The organization of professions plays a significant role in the way care at birth is delivered. Because midwifery is “where the action is” in terms of professional “jurisdiction”—arguments about the most appropriate caregiver at birth—all four chapters in Part II put midwives at the center of their analysis: Midwifery is used as a way of illustrating the professional activity in maternity care systems.
Sandall and her colleagues open Part II with an examination of interprofessional rivalries among maternal health professions in the latter half of the twentieth century. Using case studies from Germany, the United Kingdom, Canada, and the Netherlands, Chapter 6 examines how the process of professionalization changes the nature of midwifery work, relationships with clients and colleagues, and the standing of midwives in society. These four countries were selected because they represent three different processes of professionalization. Midwifery in the United Kingdom exemplifies an occupation that appears to be strong but is struggling to find independence. Midwifery in the United Kingdom is state-funded; midwives are university-educated, and they attend the majority of all births. But as salaried employees of the National Health Service, most midwives work in a very hierarchical system and complain about long hours and poor pay. Midwifery in Germany has a long tradition, but today most midwives work under the supervision of an obstetrician. In the Netherlands midwives practice as private entrepreneurs at home and in the hospital. Dutch midwives benefit from legislation that limits competition from both family doctors and obstetricians, but their status is uncertain and their pay modest. Midwifery in Canada had largely vanished by the 1980s, but is now reappearing with the support of the state.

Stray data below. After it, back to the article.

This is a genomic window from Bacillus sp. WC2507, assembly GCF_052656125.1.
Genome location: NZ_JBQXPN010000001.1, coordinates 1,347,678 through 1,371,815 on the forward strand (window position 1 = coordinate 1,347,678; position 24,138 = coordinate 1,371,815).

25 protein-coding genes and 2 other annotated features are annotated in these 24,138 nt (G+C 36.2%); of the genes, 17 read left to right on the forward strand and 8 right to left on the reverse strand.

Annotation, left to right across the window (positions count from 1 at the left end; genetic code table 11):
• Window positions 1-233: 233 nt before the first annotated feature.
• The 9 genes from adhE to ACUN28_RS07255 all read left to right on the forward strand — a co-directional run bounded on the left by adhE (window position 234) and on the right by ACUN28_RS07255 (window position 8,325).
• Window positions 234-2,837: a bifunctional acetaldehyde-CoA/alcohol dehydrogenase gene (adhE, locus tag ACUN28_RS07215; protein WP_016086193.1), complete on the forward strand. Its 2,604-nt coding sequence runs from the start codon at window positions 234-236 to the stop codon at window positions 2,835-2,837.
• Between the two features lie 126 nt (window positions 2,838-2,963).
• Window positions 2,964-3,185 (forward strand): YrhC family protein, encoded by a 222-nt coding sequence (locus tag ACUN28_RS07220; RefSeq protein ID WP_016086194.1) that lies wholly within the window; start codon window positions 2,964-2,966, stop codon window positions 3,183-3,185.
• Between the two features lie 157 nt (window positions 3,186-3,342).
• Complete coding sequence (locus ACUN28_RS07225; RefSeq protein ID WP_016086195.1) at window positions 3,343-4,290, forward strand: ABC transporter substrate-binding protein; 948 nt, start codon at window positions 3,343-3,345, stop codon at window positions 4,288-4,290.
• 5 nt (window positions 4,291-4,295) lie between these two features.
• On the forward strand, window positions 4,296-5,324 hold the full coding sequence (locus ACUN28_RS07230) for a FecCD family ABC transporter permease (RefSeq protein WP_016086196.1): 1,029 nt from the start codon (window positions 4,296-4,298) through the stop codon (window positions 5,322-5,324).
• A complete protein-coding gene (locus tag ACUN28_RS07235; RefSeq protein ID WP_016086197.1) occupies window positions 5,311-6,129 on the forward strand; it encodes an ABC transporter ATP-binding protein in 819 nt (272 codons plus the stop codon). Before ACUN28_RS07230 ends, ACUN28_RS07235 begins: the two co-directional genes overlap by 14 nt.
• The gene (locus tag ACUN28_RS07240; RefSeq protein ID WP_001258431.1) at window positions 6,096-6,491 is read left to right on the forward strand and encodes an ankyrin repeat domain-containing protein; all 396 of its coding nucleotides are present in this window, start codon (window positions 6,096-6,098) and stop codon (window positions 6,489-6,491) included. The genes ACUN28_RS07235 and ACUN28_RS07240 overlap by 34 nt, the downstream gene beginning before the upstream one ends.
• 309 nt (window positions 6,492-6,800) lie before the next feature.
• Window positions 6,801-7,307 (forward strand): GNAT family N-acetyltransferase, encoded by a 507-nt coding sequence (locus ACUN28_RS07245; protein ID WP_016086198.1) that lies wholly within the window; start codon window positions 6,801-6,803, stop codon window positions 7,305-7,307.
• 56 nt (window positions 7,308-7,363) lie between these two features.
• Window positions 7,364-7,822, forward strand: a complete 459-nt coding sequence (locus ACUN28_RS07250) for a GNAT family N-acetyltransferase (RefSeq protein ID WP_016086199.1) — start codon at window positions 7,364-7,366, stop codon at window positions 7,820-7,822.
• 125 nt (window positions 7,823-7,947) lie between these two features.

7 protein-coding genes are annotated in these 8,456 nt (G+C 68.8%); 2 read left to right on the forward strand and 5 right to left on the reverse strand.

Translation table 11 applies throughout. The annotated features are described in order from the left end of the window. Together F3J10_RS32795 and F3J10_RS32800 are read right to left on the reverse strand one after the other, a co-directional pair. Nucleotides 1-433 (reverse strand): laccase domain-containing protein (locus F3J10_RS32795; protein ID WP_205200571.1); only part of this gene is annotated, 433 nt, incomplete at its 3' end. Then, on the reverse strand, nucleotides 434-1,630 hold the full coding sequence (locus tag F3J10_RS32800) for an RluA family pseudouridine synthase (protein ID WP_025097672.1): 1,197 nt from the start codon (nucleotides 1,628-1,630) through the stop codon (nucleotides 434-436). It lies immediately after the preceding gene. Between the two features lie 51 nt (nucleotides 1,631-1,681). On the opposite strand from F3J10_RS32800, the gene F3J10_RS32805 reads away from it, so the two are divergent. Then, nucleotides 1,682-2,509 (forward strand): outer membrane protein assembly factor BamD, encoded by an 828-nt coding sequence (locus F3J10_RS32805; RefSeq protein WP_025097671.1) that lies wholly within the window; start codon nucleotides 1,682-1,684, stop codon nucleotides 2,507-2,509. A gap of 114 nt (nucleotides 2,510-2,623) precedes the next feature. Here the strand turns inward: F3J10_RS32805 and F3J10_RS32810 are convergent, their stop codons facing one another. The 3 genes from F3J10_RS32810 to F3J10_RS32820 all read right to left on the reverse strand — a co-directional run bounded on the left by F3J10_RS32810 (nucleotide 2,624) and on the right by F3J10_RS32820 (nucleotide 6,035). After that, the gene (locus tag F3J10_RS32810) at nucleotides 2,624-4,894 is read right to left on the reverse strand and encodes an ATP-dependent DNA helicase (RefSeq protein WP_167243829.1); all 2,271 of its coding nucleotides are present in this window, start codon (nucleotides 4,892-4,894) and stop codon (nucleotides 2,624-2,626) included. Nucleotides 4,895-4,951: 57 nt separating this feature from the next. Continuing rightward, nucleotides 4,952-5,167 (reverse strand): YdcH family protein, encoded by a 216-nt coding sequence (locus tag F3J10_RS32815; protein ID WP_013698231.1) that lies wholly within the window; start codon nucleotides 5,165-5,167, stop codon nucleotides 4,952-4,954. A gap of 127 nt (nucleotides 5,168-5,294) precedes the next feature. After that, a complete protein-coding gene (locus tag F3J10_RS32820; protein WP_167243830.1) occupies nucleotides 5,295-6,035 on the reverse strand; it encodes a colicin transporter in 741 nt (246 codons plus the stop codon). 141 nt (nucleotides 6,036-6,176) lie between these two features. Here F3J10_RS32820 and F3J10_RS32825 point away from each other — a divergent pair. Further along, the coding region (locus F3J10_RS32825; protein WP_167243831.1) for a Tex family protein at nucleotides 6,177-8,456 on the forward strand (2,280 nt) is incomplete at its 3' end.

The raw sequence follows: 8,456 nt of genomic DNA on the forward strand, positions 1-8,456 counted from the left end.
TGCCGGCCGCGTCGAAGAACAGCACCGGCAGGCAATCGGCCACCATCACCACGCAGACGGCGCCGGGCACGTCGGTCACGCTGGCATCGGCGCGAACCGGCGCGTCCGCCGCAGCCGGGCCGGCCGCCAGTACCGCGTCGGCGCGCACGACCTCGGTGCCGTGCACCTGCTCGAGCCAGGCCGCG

Chapter 7 analyzes midwifery education. Education is central to all professions, offering the training and socializing necessary to transform lay people into professionals. In “Designing Midwives,” Benoit et al. look at education in the widest sense of the word—ranging from informal unofficial hands-on training by apprenticeship to formal and official education that leads to a government-endorsed license. The authors discern three educational models and illustrate and analyze them with case studies from different countries.